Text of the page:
Forests for Work. Forests for Life. The Newsletter of

Franklin on Forests
ften called the “guru of old growth forests” and the “father of new forestry,” University of Washington Professor of Forest Ecology Jerry Franklin, Ph.D, is known far and wide for his work developing a new forest management paradigm – one that promotes ecological as well as economic objectives. Franklin broke new ground by uniting ecosystem science with forest management, creating what he calls “ecological forestry” – a management practice that recognizes the complex web of life in forests and its important contributions to society. In recognition of these achievements, the Pacific Forest Trust (PFT) honored Franklin with the 2008 Sequoia Award for Lifetime Achievement at this year’s Forest Fete. “The award means a great deal to me because it comes from an organization fully engaged in bringing the principles of science and conservation to the development and implementation of forest policy,” Franklin says. “This makes the award much more meaningful than were it to have come from my academic peers. Coming from the Pacific Forest Trust, it means my activities have had real and positive consequences for forest conservation.” In both his research and teaching, Franklin’s focus is now aimed at reestablishing stewardship as the central tenet of forestry. “Sustaining our forests,” he explains, “is going to require efforts across a very broad array of fronts. “It will mean facilitating the continued stewardship of private forests. It will mean developing new ways of valuing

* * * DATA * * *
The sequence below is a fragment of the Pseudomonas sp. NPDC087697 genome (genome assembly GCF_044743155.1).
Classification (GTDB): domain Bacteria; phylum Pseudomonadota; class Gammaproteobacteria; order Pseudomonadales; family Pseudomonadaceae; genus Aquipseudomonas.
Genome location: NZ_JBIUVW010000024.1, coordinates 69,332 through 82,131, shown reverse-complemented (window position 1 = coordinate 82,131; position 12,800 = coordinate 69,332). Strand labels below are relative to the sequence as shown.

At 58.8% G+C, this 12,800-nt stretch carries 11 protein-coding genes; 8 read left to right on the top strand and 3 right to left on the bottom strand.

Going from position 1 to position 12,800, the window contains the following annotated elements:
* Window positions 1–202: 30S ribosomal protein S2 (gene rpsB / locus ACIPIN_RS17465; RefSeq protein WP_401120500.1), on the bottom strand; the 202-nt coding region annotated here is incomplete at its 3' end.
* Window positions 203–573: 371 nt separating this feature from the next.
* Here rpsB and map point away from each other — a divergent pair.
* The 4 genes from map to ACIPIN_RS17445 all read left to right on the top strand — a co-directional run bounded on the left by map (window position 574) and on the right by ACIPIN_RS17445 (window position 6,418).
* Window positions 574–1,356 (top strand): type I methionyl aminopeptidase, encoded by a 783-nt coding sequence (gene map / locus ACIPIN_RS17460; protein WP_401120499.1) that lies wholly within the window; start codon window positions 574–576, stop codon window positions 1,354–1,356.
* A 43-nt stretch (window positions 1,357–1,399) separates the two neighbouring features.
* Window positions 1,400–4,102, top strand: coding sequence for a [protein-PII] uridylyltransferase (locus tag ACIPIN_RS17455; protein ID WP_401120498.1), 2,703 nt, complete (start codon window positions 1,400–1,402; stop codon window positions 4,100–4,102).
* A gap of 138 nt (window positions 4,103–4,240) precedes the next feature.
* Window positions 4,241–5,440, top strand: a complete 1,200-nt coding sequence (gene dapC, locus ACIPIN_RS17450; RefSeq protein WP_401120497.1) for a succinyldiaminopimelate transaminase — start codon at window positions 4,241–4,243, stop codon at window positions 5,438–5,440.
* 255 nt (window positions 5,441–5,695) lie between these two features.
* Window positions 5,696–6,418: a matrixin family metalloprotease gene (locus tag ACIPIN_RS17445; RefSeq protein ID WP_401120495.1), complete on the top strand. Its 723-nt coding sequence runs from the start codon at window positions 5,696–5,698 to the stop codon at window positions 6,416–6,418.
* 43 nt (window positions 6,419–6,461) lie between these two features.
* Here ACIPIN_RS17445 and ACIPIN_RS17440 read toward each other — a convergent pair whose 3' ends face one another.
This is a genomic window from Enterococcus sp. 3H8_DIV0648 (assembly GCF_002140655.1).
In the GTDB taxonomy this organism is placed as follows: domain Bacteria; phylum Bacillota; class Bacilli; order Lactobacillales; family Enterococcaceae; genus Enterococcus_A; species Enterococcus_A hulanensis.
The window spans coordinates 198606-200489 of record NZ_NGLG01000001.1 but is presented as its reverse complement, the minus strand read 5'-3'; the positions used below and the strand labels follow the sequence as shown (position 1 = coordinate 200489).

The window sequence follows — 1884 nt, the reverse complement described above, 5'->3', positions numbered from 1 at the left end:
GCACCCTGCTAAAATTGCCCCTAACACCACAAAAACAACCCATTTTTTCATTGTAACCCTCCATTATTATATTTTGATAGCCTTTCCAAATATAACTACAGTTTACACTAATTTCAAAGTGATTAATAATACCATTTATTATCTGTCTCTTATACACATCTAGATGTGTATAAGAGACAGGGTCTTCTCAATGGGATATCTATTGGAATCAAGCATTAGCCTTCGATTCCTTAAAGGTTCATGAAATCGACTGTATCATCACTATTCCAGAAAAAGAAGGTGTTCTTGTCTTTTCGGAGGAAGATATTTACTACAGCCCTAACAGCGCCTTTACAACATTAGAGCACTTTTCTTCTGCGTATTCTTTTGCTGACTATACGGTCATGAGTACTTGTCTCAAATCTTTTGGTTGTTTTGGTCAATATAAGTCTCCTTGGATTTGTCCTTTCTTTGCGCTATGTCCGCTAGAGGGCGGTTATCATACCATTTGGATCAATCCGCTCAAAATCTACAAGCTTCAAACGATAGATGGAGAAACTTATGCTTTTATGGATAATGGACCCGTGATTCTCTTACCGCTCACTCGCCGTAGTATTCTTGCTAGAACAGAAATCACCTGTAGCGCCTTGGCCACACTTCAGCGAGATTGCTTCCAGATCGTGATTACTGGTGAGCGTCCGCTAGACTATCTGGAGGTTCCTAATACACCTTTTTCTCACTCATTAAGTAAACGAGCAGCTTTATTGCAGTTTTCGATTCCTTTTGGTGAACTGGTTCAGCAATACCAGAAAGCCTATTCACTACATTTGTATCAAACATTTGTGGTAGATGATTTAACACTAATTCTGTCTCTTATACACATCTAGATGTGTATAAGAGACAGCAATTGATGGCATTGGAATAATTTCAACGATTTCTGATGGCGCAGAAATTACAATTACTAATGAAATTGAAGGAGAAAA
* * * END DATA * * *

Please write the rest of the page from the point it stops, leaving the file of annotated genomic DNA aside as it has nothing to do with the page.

The Pacific Forest Trust
Board of Directors
Walter Sedgwick, Co-Chair Timothy N. Taylor, Co-Chair William W. Stelle, Jr., Vice-Chair Charles Swindells, Treasurer Andrea E. Tuttle, Secretary Laurie A. Wayburn, President William H. Banzhaf Constance Best Norman L. Christensen, Jr. O.H. Perry Lloyd Kirk Marckwald Timothy B. Pirrung James D. Range Hal Salwasser Gregory Tebbe William Hutton, Counsel


‘Father of New Forestry’ Speaks About Sequoia Award and Need for Stewardship

the services – like carbon sequestration – that our forests provide. It will mean basing our policies and practices on the most comprehensive science possible, including our improving understanding of the structure and function of forest ecosystems. It will mean restoring and maintaining ecologically sustainable conditions where they’ve been lost. It will mean reestablishing credible public land management agencies and policies. “Sustaining our forests will require aggressive investment in research and monitoring programs,” Franklin concludes. “And it will require credible third-party assessments of forestland management policies, including those applied to federally owned forests.” Franklin remains humble about his accomplishments, hastening to add that his achievements have all been collaborative. “I’ve had an incredible cadre of creative and personable associates who have been critical to my creativity and success.” t